Deborah Cowley, an Ottawa-based writer and broadcaster, is also the author of Cairo, A Practical Guide and co-author of One Woman's Journey: A Portrait of Pauline Vanier.
Georges Vanier: Soldier
East Sandling Camp. 1 June 1915
"Captain Boyer and I are leaving for London to buy a motor car for the regiment. We will be staying at the Savoy."
Flanders. 27 October 1915. Diary entry: 4:00 p.m.
"Returned to the trenches. After two days of rain, they are in a deplorable state. There is mud up to our knees. The parapets have collapsed in several spots. The nights are frigid, our feet are cold, and we have not yet received our supplies of wood and charcoal."
In the field. 1 August 1918.
"You will pardon the brevity and the looseness of this letter when you know under what conditions it has been written. What you wish to know above all I can tell you at once. I am well - in fact I do not think I have ever been quite so well in body and in spirit. I have been protected in a special manner during the last three days. I have seen so many narrow escapes myself that I am beginning to think that one should not worry much about possible eventualities."
No. 8 British Red Cross Hospital, Boulogne. 6 September 1918.
"By this time you will have received reassuring cablegrams and field postcards and possibly letters from friends of mine.
"First, to be quite frank, I will admit that I have not been in fit condition to write a coherent letter …"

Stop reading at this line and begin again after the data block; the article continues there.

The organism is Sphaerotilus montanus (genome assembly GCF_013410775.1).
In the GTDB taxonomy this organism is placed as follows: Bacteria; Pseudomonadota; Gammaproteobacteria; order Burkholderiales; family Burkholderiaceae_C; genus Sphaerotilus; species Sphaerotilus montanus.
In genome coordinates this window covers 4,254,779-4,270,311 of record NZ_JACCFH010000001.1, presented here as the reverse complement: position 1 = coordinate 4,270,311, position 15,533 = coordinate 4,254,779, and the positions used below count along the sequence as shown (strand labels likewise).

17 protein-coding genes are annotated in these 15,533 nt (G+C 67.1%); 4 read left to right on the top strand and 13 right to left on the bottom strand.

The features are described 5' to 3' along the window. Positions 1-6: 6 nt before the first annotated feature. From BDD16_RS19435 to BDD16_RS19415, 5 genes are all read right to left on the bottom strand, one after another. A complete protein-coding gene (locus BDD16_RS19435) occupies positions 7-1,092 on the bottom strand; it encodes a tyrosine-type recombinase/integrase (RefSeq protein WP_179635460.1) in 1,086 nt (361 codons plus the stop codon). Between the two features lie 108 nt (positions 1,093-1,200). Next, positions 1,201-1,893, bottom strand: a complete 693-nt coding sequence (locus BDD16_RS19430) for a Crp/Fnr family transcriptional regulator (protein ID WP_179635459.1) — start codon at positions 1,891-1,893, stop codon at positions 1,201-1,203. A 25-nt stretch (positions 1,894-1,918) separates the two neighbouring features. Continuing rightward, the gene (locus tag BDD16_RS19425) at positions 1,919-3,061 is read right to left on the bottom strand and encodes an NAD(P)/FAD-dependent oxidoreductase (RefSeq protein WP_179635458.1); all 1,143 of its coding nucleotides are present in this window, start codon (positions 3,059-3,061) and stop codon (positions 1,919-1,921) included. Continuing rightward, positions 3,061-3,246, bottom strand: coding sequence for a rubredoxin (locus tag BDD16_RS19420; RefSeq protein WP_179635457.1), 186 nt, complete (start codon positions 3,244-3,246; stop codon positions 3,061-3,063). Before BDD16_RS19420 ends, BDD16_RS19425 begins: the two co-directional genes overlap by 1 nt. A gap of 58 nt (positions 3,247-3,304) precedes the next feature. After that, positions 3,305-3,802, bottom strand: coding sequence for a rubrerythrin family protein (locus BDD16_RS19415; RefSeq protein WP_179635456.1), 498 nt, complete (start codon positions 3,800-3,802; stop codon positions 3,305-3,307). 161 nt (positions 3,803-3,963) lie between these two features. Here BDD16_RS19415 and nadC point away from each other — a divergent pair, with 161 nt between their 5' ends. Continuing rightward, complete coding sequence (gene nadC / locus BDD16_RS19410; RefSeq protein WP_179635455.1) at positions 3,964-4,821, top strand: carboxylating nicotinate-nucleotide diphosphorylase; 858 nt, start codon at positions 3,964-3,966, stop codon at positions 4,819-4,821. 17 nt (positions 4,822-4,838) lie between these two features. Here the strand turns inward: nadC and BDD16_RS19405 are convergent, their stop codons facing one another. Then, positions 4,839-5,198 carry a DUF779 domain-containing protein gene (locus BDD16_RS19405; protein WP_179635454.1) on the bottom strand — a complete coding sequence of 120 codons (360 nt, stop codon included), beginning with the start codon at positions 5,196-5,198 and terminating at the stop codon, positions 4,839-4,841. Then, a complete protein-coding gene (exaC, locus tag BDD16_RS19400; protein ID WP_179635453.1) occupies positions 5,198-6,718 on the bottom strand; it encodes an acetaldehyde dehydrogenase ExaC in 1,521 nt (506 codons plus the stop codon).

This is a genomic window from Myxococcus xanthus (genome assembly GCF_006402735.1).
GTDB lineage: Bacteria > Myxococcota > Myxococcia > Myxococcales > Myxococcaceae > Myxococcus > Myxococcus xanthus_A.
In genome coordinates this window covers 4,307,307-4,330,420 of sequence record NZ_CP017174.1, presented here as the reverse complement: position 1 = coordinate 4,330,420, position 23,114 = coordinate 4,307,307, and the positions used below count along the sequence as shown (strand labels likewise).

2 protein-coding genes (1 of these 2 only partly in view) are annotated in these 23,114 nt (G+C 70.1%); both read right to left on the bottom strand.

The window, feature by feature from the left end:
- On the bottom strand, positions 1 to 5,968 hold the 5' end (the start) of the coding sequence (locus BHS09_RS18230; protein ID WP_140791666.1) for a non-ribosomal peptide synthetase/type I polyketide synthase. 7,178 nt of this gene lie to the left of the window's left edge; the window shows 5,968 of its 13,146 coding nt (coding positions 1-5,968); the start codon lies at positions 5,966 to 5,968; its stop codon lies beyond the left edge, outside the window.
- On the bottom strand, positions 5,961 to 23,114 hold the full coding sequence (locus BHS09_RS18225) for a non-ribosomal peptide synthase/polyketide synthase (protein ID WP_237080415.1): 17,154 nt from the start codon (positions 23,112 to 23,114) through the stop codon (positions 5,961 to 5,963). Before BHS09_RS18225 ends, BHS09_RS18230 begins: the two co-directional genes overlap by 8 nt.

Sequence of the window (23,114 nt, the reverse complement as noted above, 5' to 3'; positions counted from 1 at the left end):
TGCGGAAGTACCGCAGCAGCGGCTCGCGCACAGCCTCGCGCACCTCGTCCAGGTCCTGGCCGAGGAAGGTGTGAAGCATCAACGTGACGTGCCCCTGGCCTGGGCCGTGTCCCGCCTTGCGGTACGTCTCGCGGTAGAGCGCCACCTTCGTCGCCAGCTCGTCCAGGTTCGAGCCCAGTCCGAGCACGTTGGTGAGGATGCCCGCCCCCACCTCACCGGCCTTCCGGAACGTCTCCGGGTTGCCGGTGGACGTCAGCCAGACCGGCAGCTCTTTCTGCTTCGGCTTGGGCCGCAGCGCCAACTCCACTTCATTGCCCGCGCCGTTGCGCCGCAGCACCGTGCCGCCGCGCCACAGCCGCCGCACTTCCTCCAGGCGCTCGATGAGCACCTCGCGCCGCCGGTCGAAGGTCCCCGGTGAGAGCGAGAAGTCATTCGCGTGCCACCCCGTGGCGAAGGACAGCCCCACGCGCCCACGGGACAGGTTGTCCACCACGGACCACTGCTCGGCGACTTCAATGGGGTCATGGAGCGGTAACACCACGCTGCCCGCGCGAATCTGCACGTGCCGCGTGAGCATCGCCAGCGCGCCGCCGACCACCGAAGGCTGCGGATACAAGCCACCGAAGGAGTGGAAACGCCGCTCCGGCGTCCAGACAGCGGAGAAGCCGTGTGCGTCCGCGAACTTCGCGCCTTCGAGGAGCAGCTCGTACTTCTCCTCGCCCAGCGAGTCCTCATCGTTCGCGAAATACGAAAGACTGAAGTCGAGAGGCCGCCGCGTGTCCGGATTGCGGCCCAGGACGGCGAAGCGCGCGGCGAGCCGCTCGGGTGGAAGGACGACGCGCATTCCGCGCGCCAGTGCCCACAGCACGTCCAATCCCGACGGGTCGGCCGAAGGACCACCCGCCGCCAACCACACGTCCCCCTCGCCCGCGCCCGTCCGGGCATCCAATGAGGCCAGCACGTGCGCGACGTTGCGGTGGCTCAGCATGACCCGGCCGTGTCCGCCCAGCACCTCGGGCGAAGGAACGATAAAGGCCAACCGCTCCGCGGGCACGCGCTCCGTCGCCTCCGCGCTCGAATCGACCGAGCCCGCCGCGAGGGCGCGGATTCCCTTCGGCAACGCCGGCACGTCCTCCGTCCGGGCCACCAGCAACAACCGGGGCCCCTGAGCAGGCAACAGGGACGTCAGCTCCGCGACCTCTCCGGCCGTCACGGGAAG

"... provides insights into the triumph of the human spirit over the worst of total war."
"Cowley constructs a carefully crafted backdrop. Her unobtrusive marginal notes and brief editorial comments provide necessary detail, but they do not detract from the power of Vanier's words. Readers will be swept along by Vanier's pride for his battalion, and his love for French Canada."
"Cowley has done a nice job of integrating the letters with diary entries, and has limited her contribution to a few well chosen contextual passages and footnotes."
"Deborah Cowley and Dundurn Press have done an excellent job of pulling together the writings of this remarkable man and adding useful commentary to provide continuity and explain the campaigns."
"... a fine legacy from one of the country's most illustrious leaders."
"I am certain almost anyone who respects Vanier and our war efforts will want to own this book. My understanding of Canadian history has been enriched."
Georges Vanier, who served as Governor General of Canada from 1959 to 1967, was 26 when he was one of the first men to join the newly established Royal 22nd Regiment – known as the "Van Doos." He was in his second year in the Montreal firm of Dessaules and Garneau, and very much the son of a Montreal upper-class family.